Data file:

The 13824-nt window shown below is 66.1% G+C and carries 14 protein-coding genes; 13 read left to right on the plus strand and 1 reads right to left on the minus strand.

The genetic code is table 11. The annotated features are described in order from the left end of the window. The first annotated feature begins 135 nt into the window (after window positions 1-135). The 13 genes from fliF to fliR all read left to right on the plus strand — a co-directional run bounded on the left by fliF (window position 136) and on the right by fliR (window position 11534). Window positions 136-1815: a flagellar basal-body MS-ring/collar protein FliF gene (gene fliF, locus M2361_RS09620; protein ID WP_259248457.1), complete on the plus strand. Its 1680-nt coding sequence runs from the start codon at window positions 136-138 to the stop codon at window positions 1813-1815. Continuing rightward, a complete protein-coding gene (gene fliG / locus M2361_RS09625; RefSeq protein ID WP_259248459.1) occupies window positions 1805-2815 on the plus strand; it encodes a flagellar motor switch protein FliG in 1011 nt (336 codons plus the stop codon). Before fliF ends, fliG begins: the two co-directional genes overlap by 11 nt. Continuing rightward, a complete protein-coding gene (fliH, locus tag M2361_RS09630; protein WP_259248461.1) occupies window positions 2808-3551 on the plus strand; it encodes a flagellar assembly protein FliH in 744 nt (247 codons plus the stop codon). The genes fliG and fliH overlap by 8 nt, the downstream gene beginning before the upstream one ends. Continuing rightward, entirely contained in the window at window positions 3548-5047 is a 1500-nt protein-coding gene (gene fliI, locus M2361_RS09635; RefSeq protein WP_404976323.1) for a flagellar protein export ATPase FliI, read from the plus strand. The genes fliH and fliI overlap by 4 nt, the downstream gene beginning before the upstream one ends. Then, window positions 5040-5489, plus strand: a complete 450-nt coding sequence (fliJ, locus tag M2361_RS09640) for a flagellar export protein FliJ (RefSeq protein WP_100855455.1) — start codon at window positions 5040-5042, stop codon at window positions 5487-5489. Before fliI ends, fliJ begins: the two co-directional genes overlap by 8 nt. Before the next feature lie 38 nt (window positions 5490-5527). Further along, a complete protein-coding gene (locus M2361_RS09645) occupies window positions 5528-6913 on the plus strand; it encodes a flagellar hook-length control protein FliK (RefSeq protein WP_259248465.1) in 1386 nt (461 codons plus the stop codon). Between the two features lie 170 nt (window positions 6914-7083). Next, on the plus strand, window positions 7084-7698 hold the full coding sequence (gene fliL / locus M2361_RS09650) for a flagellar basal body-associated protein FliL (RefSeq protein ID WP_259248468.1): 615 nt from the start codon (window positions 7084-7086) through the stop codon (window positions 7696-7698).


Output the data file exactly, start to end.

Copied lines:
The 13824-nt window shown below is 66.1% G+C and carries 14 protein-coding genes; 13 read left to right on the plus strand and 1 reads right to left on the minus strand.

The genetic code is table 11. The annotated features are described in order from the left end of the window. The first annotated feature begins 135 nt into the window (after window positions 1-135). The 13 genes from fliF to fliR all read left to right on the plus strand — a co-directional run bounded on the left by fliF (window position 136) and on the right by fliR (window position 11534). Window positions 136-1815: a flagellar basal-body MS-ring/collar protein FliF gene (gene fliF, locus M2361_RS09620; protein ID WP_259248457.1), complete on the plus strand. Its 1680-nt coding sequence runs from the start codon at window positions 136-138 to the stop codon at window positions 1813-1815. Continuing rightward, a complete protein-coding gene (gene fliG / locus M2361_RS09625; RefSeq protein ID WP_259248459.1) occupies window positions 1805-2815 on the plus strand; it encodes a flagellar motor switch protein FliG in 1011 nt (336 codons plus the stop codon). Before fliF ends, fliG begins: the two co-directional genes overlap by 11 nt. Continuing rightward, a complete protein-coding gene (fliH, locus tag M2361_RS09630; protein WP_259248461.1) occupies window positions 2808-3551 on the plus strand; it encodes a flagellar assembly protein FliH in 744 nt (247 codons plus the stop codon). The genes fliG and fliH overlap by 8 nt, the downstream gene beginning before the upstream one ends. Continuing rightward, entirely contained in the window at window positions 3548-5047 is a 1500-nt protein-coding gene (gene fliI, locus M2361_RS09635; RefSeq protein WP_404976323.1) for a flagellar protein export ATPase FliI, read from the plus strand. The genes fliH and fliI overlap by 4 nt, the downstream gene beginning before the upstream one ends. Then, window positions 5040-5489, plus strand: a complete 450-nt coding sequence (fliJ, locus tag M2361_RS09640) for a flagellar export protein FliJ (RefSeq protein WP_100855455.1) — start codon at window positions 5040-5042, stop codon at window positions 5487-5489. Before fliI ends, fliJ begins: the two co-directional genes overlap by 8 nt. Before the next feature lie 38 nt (window positions 5490-5527). Further along, a complete protein-coding gene (locus M2361_RS09645) occupies window positions 5528-6913 on the plus strand; it encodes a flagellar hook-length control protein FliK (RefSeq protein WP_259248465.1) in 1386 nt (461 codons plus the stop codon). Between the two features lie 170 nt (window positions 6914-7083). Next, on the plus strand, window positions 7084-7698 hold the full coding sequence (gene fliL / locus M2361_RS09650) for a flagellar basal body-associated protein FliL (RefSeq protein ID WP_259248468.1): 615 nt from the start codon (window positions 7084-7086) through the stop codon (window positions 7696-7698).